An Alabama high school basketball star who had been ruled ineligible dropped a lawsuit against the Alabama High School Athletic Association shortly after her senior season ended.

Pike County Circuit Judge Sonny Reagan dismissed the suit Wednesday at the request of Maori Davenport’s mother, Tara.

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The Charles Henderson star had sued the AHSAA and director Steve Savarese after she was ruled ineligible for accepting a payment from USA Basketball.

She played for Team USA last summer and received an $857.20 stipend, which was repaid.

The judge ordered Davenport’s temporary reinstatement and the case was twice delayed, meaning the Rutgers signee was able to play the season’s final five weeks.

Charles Henderson was eliminated Wednesday at the Class 5A state regional.

Jim Williams, an attorney representing the AHSAA, says his side did not have a chance to file an objection and “we did not consent to the dismissal.”
(Associated Press, copyright 2018)

 

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2 hours ago

7 Things: Mueller probe could be over, Byrne officially the first Republican in 2020 U.S. Senate race, Alabama law forces government to give newspapers money and more …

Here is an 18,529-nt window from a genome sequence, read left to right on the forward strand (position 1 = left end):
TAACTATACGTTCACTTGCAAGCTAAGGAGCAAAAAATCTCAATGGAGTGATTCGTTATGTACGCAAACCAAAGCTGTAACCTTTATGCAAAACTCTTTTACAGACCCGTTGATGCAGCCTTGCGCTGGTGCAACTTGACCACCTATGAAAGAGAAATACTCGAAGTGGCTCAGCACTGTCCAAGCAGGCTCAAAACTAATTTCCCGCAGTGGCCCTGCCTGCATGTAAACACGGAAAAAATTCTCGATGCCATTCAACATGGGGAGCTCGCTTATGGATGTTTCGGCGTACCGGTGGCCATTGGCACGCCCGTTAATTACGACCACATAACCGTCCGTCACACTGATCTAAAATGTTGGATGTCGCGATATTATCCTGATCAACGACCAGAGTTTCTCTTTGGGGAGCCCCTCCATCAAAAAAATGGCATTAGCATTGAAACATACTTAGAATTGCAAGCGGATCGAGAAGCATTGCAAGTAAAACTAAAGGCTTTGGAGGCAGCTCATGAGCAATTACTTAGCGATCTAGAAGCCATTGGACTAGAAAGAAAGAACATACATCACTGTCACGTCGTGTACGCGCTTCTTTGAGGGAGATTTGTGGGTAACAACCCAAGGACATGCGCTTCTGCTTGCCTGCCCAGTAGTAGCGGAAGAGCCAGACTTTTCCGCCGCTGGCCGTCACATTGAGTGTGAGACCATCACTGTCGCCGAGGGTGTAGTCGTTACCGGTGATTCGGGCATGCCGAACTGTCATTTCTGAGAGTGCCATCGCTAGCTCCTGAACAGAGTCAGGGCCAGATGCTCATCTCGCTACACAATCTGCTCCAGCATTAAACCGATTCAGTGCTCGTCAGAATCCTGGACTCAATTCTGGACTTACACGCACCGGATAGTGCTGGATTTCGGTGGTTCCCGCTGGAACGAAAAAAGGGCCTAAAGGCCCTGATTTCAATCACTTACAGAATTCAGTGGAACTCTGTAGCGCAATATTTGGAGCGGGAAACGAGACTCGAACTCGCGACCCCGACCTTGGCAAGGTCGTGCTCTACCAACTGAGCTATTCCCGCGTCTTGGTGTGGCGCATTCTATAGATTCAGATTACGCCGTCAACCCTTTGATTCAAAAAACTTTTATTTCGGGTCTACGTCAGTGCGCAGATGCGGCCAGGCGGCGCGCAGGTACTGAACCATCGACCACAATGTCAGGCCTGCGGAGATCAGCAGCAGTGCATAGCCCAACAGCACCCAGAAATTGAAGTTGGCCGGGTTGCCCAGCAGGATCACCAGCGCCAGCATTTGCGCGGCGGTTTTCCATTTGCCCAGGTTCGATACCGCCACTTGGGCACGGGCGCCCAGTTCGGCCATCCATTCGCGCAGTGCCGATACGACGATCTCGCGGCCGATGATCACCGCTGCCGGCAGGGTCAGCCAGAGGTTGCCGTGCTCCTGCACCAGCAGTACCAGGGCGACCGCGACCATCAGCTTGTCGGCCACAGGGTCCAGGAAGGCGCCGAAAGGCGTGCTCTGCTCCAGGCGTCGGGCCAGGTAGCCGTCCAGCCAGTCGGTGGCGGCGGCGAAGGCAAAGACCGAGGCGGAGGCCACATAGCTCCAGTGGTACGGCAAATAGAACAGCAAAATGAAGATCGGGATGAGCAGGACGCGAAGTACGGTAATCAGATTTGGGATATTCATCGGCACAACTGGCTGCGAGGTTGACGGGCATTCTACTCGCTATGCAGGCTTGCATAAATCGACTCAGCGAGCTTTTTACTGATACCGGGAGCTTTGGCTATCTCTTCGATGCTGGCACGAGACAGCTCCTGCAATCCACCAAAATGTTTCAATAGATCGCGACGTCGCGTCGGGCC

7. Hate crime hoaxer has been arrested and charged with “filing a false police report

— Reports out of Chicago don’t look good for “Empire” actor Jussie Smollett as a grand jury has returned a felony indictment for what the Cook County district attorney believes was a fabricated hate crime to garner publicity. This is not the first time Smollett lied to the police. He pleaded no contest to providing false information to law enforcement after giving police a fake name in a 2017 DUI arrest.

6. Obama era regulations close a power plant; Alabama Power says employees will get new jobs

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— Alabama Power Company announced the Gorgas Steam Plant in Walker County will shut down, because of mandates put in place by President Barack Obama’s Environmental Protection Agency (EPA), on April 15. Alabama Power has said all Plant Gorgas employees will keep their jobs and be transferred to other facilities. Congressman Robert Aderholt (AL-4) called this an obvious outcome of the “War on Coal.” He stated, “This is just another example of the ‘War on Coal’ that was prevalent during the Obama Administration and how it deeply impacts rural communities with little concern for those who are hurt.”

5. The State Department says ISIS bride can’t come home to Alabama

— A former Hoover resident and thrice married ISIS bride has been informed that the United States would not welcome her back to the United States. President Donald Trump pushed for that decision and tweeted, “I have instructed Secretary of State Mike Pompeo, and he fully agrees, not to allow Hoda Muthana back into the Country!” Secretary of State Mike Pompeo made it clear she won’t be welcomed. “Ms. [Muthana] is not a U.S. citizen and will not be admitted into the U.S. She does not have any legal basis, no valid passport, no right to a passport, nor any visa to travel to the U.S.,” Pompeo said.